The following languages are included in current version 5.6, and the highlighted  ones require additional translations in order to be included for version 5.8:

* Catalan
* Danish
* German
* Greek
* Japanese
* Lithuanian
* Persian
* Polish
Portuguese (Brazil)
* Portuguese (Portugal)

We’ll close the Call for Translations on Monday, Feb. 4.  Thank you for this one last push!

Closing out 2018…and welcoming in 2019!!

2018 has been another exciting year for OpenNebula. It has brought continued developments and advancements in the OpenNebula product capabilities. At the same time, we’ve seen a fervor and a steady commitment by the User Community which continues to bring unmatched value. At OpenNebula Systems, we have our sights set on continued improvement for 2019, and we are excited about several promising, emerging developments. But again, one of the key dynamics of the project is that we wouldn’t be able to grow without you.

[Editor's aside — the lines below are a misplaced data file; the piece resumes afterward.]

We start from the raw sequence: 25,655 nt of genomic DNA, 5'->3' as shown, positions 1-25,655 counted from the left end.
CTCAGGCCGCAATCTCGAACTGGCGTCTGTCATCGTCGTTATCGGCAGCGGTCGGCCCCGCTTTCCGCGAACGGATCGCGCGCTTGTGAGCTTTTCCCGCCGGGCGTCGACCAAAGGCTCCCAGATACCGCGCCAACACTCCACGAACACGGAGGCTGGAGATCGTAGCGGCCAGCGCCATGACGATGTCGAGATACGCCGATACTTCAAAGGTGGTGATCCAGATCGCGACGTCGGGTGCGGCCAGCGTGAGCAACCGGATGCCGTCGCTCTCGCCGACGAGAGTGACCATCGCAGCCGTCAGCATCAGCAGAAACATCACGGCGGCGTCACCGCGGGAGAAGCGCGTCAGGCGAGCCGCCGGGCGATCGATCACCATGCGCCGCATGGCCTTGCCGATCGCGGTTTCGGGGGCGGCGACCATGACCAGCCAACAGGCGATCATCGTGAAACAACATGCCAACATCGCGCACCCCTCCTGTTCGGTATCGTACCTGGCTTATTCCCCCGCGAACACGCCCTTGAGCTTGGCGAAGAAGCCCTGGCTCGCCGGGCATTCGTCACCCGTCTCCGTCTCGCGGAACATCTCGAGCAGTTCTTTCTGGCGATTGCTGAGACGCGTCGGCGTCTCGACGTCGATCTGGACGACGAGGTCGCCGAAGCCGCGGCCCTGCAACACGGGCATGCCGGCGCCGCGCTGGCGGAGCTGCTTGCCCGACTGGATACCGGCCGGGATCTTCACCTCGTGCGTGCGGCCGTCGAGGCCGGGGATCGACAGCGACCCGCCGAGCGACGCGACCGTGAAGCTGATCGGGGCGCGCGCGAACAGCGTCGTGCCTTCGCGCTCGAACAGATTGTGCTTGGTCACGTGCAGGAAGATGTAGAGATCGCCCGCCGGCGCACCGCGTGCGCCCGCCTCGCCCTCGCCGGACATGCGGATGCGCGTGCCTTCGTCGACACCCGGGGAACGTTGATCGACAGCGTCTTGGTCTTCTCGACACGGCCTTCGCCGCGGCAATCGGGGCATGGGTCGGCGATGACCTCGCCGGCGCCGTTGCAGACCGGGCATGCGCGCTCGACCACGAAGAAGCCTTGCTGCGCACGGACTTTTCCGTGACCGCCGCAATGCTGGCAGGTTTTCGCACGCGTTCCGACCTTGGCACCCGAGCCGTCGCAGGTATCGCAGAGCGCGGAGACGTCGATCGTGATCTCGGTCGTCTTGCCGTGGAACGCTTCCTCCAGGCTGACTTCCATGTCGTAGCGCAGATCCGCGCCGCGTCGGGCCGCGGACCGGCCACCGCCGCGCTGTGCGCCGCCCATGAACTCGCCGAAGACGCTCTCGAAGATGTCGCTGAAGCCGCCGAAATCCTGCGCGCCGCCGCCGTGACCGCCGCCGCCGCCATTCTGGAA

For that reason, one of the recent developments in the community has been our request for your participation in our 2018 User Survey.  This is a simple vehicle to allow us to learn about the use cases, platforms, and overarching technical needs of the OpenNebula User Community.  We look to remain in synch with your needs, and to develop alongside with you. Fill it out, and share your thoughts!

Speaking of developments…